The clinical trial, coordinated by Prof. Marina Cavazzana*, was conducted at Necker Hospital for Sick Children, AP-HP, and the Imagine Institute.

The first phase involved taking haematopoietic stem cells, the source of all blood cell lineages, from the patient’s bone marrow. A viral vector[1] carrying a therapeutic gene, previously developed to treat ß-thalassaemia, was then introduced into these cells in order to correct them. This lentiviral vector, capable of carrying long complex segments of DNA, was developed by Prof. Philippe Leboulch**, and is produced on a large scale by the American company bluebird bio[2].

The treated cells were then reinjected intravenously into the young patient in October 2014. During his subsequent period in hospital, the adolescent then received care in the Paediatric Immunohaematology Unit at Necker Hospital for Sick Children, in collaboration with Prof. Stéphane Blanche and Dr Jean-Antoine Ribeil.

Fifteen months after transplantation with the corrected cells, the patient no longer requires blood transfusions, no longer suffers from vaso-occlusive crises, and has fully resumed his physical and academic activities. “We also note that the therapeutic protein from the vector, which strongly inhibits pathological sickling, is remarkably highly expressed and effective,” explains Prof. Philippe Leboulch.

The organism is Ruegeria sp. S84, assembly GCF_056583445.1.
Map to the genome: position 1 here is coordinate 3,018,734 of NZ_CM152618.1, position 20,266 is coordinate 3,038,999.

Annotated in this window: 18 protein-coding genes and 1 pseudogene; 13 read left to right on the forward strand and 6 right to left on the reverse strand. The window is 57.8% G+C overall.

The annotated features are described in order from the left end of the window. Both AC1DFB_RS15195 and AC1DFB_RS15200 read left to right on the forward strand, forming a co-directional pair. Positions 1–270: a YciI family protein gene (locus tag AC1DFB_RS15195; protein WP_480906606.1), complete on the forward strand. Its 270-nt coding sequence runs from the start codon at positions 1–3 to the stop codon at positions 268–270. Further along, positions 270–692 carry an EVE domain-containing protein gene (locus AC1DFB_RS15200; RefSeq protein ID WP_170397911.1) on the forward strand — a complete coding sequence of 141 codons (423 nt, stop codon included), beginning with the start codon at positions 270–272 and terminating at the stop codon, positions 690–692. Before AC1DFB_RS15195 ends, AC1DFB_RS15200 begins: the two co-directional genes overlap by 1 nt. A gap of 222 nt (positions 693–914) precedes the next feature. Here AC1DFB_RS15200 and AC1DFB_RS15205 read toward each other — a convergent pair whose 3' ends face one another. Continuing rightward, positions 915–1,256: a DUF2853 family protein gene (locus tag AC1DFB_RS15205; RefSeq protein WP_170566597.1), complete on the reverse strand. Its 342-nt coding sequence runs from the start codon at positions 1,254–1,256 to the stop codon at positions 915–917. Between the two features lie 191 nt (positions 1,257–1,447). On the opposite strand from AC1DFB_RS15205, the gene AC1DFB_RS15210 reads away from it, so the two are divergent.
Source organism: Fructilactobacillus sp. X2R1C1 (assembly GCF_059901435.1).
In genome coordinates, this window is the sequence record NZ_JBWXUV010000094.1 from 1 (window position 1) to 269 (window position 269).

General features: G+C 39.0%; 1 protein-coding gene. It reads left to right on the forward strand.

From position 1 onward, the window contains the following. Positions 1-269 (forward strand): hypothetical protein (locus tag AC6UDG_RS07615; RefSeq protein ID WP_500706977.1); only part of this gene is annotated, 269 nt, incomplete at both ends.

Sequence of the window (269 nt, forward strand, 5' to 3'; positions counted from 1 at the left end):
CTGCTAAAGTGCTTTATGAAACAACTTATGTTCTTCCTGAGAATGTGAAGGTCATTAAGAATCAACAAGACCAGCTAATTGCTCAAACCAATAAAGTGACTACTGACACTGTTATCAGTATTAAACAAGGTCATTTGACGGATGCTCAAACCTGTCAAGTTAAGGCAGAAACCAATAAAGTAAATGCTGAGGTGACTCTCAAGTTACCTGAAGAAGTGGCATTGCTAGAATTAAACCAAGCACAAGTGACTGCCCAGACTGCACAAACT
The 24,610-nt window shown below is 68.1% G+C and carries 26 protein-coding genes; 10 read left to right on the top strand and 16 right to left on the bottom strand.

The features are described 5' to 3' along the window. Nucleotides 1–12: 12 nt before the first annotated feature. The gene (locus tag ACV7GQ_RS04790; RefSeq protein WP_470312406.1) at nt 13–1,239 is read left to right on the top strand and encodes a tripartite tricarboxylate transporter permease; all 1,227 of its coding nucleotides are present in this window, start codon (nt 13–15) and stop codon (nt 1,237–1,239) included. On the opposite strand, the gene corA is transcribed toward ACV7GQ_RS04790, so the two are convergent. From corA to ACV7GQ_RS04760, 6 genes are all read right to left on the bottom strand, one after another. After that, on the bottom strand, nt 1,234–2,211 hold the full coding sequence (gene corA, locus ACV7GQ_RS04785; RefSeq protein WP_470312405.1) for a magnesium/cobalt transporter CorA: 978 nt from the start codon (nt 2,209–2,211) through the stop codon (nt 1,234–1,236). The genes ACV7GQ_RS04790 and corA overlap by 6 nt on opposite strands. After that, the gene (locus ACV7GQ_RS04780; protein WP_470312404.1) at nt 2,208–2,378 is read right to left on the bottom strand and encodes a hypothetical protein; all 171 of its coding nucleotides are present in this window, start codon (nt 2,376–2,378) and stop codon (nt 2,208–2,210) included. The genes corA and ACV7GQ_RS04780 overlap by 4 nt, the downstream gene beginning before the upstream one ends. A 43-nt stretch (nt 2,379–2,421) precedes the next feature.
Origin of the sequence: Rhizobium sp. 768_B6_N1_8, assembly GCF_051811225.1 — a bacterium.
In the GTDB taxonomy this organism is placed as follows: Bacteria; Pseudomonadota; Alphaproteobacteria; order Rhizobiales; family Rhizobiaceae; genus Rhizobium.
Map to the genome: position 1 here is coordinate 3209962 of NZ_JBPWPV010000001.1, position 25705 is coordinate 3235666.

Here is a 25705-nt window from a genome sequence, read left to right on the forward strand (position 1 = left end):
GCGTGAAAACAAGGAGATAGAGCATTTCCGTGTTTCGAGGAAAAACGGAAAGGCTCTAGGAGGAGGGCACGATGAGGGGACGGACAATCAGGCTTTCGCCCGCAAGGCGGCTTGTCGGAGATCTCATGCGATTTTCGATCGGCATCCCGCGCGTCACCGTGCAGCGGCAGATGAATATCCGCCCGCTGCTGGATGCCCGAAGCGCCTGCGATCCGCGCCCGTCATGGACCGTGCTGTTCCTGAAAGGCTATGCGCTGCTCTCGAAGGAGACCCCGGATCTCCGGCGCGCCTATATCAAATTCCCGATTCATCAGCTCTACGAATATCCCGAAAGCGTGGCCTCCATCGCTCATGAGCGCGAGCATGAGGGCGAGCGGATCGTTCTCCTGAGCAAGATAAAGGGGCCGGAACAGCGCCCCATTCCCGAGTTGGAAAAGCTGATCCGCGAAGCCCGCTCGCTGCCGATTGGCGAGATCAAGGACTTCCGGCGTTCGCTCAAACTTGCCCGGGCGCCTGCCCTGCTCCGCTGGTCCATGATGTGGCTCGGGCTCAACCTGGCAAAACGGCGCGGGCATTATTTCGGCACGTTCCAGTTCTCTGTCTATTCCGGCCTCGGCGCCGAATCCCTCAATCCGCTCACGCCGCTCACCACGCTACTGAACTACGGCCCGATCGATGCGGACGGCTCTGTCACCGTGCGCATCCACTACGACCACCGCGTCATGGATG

“With this gene therapy approach, we hope to develop future clinical trials and enrol a high number of patients with sickle cell disease, in Île de France and throughout the national territory,” says Prof. Marina Cavazzana.

[1] A vector is a self-replicating molecule of DNA or RNA (plasmid, cosmid, viral DNA) into which foreign DNA is inserted, and which is then used to enable this DNA to enter a target cell.

[2] A company founded by Prof. Philippe Leboulch, and sponsor of the clinical trial.